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How can we better understanding common vaccine perceptions? Here, we explore the idea of 'distrust' as a root.
View of desk with two people sitting opposite each other.

People’s general mistrust of authorities and those whom they perceive to be working for authorities is a common underlying feeling in vaccine hesitancy.

This can include a general perception that vaccination is used as a tool for powerful people to oppress disadvantaged groups. When people have felt mistreated by authorities, for example in prisons, it is important to understand why people don’t trust authorities.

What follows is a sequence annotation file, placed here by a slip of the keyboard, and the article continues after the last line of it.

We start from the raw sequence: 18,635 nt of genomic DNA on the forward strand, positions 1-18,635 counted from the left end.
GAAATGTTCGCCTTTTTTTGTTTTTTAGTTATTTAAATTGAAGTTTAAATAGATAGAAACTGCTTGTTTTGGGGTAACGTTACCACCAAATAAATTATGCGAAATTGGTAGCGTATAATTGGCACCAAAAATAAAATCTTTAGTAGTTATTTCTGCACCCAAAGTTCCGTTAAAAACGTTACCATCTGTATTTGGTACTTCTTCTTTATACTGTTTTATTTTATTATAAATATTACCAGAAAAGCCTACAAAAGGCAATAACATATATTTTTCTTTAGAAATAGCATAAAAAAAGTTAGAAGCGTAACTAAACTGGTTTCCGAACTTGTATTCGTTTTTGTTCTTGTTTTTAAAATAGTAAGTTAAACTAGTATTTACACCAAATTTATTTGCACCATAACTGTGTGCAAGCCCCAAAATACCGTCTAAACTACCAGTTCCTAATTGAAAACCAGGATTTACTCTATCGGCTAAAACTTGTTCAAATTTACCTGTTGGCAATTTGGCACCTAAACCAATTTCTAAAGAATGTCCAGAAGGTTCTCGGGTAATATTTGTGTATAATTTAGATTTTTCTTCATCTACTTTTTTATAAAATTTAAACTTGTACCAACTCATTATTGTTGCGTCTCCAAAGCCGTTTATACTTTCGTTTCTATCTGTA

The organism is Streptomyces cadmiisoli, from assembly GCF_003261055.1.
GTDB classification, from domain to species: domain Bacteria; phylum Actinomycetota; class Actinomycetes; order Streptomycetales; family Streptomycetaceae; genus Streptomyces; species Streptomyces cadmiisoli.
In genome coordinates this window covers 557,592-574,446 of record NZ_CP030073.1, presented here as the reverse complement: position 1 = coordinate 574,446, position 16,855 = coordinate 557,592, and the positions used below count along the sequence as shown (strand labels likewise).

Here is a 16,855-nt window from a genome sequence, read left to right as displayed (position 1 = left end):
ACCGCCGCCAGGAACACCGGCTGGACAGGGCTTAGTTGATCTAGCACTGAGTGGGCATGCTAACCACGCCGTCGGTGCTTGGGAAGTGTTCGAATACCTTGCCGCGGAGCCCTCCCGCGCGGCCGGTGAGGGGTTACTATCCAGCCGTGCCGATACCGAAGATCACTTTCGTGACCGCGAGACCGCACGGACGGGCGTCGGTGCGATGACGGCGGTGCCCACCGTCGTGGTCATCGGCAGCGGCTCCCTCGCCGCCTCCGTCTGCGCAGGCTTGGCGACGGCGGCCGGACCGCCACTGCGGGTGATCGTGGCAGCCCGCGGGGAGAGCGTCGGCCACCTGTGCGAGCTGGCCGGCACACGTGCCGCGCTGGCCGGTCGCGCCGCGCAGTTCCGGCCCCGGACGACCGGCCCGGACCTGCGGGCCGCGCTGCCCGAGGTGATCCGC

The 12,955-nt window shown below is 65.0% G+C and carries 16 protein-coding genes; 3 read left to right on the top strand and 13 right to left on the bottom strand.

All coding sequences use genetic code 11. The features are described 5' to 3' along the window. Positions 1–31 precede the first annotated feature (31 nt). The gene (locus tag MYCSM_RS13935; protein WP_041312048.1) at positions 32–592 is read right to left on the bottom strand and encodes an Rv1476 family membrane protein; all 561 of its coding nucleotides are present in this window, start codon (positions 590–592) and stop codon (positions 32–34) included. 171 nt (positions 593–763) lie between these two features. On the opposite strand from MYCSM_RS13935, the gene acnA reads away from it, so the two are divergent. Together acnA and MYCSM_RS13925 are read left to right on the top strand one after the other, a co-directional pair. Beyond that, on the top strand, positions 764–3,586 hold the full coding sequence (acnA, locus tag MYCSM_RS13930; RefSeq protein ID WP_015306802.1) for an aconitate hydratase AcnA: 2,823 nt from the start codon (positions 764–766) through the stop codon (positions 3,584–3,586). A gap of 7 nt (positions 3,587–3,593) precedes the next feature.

Speech bubble with the following text: ‘Vaccination is used by powerful people to oppress marginalised groups in society’’

It is important to listen to concerns amongst marginalised populations such as people living in prison, and acknowledge historical events when this population has been marginalised and has suffered as a consequence.

Speech bubble with the following text: ‘Infectious diseases often affect marginalised groups in society, such as people living in prisons, people experiencing homelessness, or asylum seekers, more than the general community. Declining vaccination can worsen health inequalities and increases the levels of infectious disease experienced by these groups. Getting vaccinated is an empowering step towards breaking down barriers between these groups and the rest of society.’’

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Prison Health: Vaccinations for People Working and Living in Prisons (Vaccine Trained Staff)

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